by Michelle Sproule | Executive chef Gregory Gourdet of Portland’s famed Departure restaurant started Chefs Week PDX three years ago. Gourdet had attended and participated in some great events around the country and had such a good time meeting with (and cooking with) the gathered group of talented chefs that he decided to start up a similar tradition in Portland.
I don’t know Gourdet well, but I’ve watched him up close in kitchens, at parties, with customers and peers; he’s focused and he gets really excited about good people doing rad things. Whether that’s cooking food, making beer, mixing music or running a marathon, if he sees someone giving it their all, he’s stoked. He works hard and fast, his eyes constantly scanning his surroundings; you can tell he’s taking in every detail.
Gourdet’s character courses through the veins of Chefs Week. At the core of the five day event is the spirit of collaboration and all the good stuff that goes with it: challenge, innovation, community and creativity (the official motto is “Community Not Competition”). And, like Gourdet, Chefs week PDX doesn’t adhere to any standard collaboration model. Don’t expect a strictly controlled affair where one chef politely invites another into their kitchen to cook one meal. Most of the dinners involve more than five chefs in one kitchen at one time — sometimes ten, and in one extreme case there will be 34 chefs on deck, all of them working within themes, out of comfort zones and under pressure. And doing so with laughs. Imagine 34 talented artists with individual styles and processes contributing to one canvas. Somehow, the Chefs Week crew manages a masterpiece.
I was there for the duration last year (along with Vancouver chefs Angus An, Brian Skinner and Joël Watanabe who were invited to participate) and it was amazing. Stand outs included the West Coast Modern Dinner at Spanish tapas restaurant Ataula (sadly, 2016 is already sold out); a dinner at French-inspired St. Jack wherein six chefs (including Angus An and Joël Watanabe from Vancouver) got together to plate a seven course meal that saw each of their regionally-focused cuisines done with the Portland product; a wood-fired and delicious meal at the always amazing Ned Ludd; and the finale, a 26 course Best Of The West dinner at the host restaurant, Departure.
The 2016 line up of events includes dinners, brunches, lunches and hot bowls of ramen together with special pours, collaborative sauces, after parties, and general good times on the streets and in the kitchens of Portland.
Be warned, seats are disappearing fast!
A weekend in Portland may have become even more of a financial commitment than it was a year ago on account of our dollar being shit. Can’t help you there. Do what we do and don’t factor in the exchange rate until you are home and get your bills and then you can weigh the impact against the experience. With Portland, we find we always come out ahead in the end. The Nines Hotel (where Departure is located and conveniently close to many of the venues on the Chefs Week roster) is beautiful and has rooms starting at $169USD. Not bad at all, considering!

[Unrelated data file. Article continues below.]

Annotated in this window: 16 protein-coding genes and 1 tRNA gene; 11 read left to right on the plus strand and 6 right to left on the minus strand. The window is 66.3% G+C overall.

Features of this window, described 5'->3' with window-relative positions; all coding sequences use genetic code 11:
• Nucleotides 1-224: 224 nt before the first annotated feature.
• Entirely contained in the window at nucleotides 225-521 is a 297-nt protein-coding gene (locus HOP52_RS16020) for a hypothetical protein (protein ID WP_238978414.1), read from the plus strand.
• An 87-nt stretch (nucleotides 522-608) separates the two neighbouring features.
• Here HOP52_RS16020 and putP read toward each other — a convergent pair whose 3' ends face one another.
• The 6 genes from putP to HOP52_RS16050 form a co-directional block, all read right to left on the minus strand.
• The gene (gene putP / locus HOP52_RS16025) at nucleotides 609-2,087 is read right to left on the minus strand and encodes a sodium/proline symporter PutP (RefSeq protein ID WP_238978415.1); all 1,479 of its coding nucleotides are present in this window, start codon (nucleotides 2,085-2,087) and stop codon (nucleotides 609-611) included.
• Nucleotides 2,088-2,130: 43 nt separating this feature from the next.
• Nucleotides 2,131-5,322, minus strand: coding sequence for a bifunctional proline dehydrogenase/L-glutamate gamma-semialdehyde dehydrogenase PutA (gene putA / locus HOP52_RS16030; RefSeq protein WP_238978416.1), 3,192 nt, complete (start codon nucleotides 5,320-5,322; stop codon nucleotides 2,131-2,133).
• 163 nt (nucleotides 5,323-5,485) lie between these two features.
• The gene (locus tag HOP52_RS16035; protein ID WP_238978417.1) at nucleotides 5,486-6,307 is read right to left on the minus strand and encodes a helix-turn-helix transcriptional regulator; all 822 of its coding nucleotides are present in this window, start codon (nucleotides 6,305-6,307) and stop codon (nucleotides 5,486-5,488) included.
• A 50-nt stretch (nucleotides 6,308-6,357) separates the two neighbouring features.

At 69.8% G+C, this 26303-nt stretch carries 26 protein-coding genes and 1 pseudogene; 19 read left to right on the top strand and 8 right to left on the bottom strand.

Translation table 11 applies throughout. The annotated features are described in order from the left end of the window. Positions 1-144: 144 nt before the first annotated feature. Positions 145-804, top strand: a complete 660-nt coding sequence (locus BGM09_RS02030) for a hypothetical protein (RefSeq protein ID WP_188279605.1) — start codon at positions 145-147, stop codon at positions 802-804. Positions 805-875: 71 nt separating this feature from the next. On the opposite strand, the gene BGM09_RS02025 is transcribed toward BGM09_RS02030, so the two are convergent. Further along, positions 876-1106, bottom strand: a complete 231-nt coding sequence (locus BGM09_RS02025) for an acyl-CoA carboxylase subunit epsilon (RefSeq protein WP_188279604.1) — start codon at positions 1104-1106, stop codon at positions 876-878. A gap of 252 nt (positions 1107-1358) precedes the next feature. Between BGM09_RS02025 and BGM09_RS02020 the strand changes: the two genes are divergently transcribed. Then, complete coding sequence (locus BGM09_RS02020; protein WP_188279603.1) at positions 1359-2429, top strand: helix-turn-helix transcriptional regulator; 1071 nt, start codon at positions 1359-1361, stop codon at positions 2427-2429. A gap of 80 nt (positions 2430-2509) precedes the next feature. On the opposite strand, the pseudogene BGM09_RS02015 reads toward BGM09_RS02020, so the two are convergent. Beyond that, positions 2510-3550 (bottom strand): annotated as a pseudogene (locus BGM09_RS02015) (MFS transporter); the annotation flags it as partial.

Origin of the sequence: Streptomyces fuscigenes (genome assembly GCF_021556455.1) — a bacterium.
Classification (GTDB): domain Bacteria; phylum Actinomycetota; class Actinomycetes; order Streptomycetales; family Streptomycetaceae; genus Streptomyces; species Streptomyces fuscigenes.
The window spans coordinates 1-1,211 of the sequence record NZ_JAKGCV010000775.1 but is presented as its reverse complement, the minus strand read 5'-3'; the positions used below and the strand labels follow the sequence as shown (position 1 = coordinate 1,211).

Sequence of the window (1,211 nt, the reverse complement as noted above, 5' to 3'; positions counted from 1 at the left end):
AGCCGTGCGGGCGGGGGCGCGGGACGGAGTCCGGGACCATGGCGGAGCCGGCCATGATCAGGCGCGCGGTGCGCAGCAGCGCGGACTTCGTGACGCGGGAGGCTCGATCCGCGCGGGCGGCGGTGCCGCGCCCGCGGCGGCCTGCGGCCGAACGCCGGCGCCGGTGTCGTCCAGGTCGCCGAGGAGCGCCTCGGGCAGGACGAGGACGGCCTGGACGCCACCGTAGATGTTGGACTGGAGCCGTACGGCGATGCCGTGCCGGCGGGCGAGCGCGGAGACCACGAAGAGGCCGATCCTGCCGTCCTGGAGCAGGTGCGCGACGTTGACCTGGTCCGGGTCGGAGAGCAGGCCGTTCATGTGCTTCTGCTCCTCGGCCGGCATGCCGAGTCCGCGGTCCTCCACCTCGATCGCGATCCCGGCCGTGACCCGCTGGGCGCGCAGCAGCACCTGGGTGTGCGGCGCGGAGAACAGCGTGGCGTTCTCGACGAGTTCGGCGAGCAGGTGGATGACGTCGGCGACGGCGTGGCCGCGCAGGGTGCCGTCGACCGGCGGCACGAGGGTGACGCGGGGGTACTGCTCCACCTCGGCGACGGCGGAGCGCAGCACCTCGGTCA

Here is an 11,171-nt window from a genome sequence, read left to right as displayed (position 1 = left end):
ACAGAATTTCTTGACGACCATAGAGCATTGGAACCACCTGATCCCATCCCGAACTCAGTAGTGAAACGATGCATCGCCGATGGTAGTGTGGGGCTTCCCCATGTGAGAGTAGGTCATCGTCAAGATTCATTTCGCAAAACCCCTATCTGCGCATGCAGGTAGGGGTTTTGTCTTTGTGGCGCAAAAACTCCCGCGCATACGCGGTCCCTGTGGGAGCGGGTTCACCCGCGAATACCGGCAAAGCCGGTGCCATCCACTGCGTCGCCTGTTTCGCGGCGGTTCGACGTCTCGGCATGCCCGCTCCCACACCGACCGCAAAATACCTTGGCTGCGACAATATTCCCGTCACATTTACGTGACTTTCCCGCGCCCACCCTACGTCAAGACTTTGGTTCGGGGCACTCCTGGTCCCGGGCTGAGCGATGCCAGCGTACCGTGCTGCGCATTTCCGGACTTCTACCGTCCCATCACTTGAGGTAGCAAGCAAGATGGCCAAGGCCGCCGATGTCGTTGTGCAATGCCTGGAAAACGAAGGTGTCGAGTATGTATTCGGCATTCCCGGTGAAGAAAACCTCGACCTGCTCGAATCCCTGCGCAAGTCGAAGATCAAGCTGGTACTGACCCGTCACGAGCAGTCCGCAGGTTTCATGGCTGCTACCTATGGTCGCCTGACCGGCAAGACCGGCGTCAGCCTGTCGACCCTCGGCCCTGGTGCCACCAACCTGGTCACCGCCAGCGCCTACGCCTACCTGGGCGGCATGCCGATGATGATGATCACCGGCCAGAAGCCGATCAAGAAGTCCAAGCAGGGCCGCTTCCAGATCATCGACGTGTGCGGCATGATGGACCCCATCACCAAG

Here are my picks for Chefs Week PDX, 2016 (note: all prices in USD — bummer, I know)
KIM JONG GRILLIN | PDX Chef Han Ly Hwang brings San Francisco chef Richie Nakano and Maui chef Jeff Scheer into his Kim Jong Grillin’ food cart to riff on Hawaiian plate lunches. They’ll be slinging dishes at SE 46th and Division. DETAILS
BBQ RAMEN | Richie Nakano from the famed Hapa Ramen in San Francisco teams up with local BBQ champ BJ Smith to create two special noodle soups with all the fixins ($14). Sounds like the perfect lunch for February in Portland! | DETAILS
STUMPTOWN BRUNCH | Hit beautiful Ava Gene’s for a brunch prepared by Sarah Hymanson and Sara Kramer (Madcapra, LA), Troy MacLarty (Bollywood Theatre), Joshua McFadden (Ava Gene’s), Jason Stratton (Mamnoon, Seattle). The theme for this meal is “dishes and ingredients of our past”. Bonus: rare Stumptown Coffee beverages will be paired with each course. ($65) | DETAILS
DOUBLE MOUNTAIN BEER DINNER | The Country Cat chef/owners Adam and Jackie Sappington team up with Double Mountain Brewery for an evening of honest eating and inspired drinking. ($65) | DETAILS
PRESENT CULTURE | 7 courses from 7 regionally-focused chefs at Portland’s Bollywood Theater. Gregory Gourdet (Departure), Eric Johnson (Stateside, Seattle), Troy MacLarty (Bollywood Theatre), Richie Nakano (Hapa Ramen), Kusuma Rao, Rassamee Ruaysuntia (Langbaan) and Lon Symensma (ChoLon, Denver). Tickets are $125. Read that line up again and drool. | DETAILS
HEARTH | Vancouver chefs Angus An (Maenam) and Joël Watanabe (Bao Bei) return to PDX, this time to hook up with Portland toques Benjamin Bettinger (Laurelhurst), Matthew Sigler (Renata), Justin Wills (Beck), and Jason Stratton to cook updated comfort food in the city’s newest wood-fired oven. $150 per person | DETAILS
DEPARTURE | The Chefs Week finale is a legitimate mind-blower of a meal. This 30 course tasting menu is a “journey through the best of the West” that sees 34 of the top kitchen minds on the West Coast plate a dish inspired by Heritage and Legacy. “Whether it’s a region defining ingredient or a cooking method of lore, taste our chefs’ vision in a menu like no other.” Seats are $250 | DETAILS
Special note: opening, after and closing parties go long and hard. Keep track via Instagram.